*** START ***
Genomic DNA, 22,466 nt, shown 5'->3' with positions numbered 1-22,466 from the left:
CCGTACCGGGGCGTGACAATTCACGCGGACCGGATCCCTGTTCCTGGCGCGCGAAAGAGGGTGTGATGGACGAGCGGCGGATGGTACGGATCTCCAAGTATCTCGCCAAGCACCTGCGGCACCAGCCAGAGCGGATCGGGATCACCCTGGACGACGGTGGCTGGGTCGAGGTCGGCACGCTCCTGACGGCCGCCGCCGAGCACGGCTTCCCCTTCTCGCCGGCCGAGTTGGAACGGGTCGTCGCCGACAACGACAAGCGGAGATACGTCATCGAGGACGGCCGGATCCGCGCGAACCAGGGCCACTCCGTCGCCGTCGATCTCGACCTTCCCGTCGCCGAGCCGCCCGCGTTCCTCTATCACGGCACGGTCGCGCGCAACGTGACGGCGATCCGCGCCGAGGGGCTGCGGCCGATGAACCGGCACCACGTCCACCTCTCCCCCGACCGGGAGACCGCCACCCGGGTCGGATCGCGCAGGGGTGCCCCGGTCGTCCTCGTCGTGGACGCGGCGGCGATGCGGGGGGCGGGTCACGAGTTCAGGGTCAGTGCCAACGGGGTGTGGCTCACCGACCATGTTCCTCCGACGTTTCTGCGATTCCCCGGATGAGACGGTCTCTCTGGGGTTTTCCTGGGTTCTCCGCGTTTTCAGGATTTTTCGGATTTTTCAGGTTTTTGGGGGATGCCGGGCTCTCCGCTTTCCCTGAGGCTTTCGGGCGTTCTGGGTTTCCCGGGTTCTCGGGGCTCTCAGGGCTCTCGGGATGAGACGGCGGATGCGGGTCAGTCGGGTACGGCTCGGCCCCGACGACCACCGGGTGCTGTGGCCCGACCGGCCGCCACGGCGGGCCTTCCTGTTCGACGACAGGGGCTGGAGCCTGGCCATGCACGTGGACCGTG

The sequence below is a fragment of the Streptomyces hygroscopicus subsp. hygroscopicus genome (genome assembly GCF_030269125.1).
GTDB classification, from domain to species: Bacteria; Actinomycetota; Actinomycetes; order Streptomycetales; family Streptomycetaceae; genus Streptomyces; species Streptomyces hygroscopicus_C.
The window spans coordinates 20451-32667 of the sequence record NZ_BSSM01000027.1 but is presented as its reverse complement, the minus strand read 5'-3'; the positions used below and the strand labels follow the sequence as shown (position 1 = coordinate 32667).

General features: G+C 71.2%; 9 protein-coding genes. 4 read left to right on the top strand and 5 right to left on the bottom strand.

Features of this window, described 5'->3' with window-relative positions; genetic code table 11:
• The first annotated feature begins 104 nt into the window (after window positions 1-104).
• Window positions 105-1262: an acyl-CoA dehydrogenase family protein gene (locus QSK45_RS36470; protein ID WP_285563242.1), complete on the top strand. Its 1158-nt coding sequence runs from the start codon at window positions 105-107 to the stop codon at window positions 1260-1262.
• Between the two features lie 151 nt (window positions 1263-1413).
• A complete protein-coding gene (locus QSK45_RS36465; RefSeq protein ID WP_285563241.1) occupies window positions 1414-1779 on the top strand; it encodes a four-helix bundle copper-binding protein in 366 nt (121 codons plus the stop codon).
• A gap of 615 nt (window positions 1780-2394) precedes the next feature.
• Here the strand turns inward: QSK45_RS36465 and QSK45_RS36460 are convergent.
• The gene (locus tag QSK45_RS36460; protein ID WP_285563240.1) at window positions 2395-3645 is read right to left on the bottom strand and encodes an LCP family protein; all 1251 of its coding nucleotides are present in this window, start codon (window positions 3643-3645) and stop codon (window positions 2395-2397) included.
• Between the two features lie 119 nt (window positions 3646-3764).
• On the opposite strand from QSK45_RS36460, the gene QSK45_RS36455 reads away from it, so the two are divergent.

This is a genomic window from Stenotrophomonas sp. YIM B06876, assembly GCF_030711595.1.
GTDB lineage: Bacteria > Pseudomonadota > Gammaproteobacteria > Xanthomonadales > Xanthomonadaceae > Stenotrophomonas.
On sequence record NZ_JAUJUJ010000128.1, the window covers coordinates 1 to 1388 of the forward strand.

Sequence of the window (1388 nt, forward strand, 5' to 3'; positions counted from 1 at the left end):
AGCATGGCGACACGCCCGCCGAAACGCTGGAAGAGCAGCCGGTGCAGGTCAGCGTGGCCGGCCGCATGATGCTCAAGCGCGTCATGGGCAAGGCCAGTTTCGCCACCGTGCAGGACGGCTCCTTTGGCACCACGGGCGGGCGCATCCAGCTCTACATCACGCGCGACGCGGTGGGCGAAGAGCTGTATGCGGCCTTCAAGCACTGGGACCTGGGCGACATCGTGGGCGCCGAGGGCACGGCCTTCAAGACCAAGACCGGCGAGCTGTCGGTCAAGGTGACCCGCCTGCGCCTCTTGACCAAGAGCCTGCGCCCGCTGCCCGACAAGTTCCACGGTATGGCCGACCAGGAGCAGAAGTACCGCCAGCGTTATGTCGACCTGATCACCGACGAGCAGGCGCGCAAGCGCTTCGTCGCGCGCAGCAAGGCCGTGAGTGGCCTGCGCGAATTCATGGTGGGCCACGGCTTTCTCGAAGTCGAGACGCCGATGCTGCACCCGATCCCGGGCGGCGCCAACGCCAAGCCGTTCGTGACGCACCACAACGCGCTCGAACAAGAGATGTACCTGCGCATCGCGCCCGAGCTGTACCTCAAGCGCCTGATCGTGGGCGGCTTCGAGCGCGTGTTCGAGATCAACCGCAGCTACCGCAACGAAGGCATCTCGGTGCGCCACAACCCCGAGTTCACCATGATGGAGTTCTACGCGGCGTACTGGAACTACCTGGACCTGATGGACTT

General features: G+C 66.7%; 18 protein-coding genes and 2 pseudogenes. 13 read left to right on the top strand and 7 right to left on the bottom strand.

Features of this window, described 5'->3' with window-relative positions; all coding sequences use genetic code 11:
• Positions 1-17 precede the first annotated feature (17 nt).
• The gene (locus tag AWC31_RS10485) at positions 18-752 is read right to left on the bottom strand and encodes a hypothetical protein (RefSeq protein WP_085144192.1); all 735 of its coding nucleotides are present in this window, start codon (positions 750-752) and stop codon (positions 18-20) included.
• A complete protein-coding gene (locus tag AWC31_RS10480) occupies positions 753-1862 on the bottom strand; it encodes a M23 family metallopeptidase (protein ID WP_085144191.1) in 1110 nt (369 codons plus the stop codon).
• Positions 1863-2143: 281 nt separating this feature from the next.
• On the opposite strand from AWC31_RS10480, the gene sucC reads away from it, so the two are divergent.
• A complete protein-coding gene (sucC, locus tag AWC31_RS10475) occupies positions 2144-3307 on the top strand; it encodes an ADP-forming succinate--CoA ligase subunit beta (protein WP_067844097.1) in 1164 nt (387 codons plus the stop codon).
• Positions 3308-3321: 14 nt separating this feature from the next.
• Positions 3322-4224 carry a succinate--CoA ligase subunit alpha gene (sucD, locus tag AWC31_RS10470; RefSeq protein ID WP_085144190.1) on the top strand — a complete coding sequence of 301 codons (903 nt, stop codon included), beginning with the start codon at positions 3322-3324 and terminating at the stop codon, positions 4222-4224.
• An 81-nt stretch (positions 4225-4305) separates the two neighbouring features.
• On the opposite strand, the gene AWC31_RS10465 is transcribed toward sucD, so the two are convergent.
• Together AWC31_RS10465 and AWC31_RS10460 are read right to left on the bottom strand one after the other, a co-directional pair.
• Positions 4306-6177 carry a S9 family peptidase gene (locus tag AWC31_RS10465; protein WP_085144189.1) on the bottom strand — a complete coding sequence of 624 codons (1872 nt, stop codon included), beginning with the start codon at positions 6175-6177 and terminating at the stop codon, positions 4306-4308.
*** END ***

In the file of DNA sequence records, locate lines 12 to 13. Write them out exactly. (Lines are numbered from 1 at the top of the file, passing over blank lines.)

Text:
• A gap of 615 nt (window positions 1780-2394) precedes the next feature.
• Here the strand turns inward: QSK45_RS36465 and QSK45_RS36460 are convergent.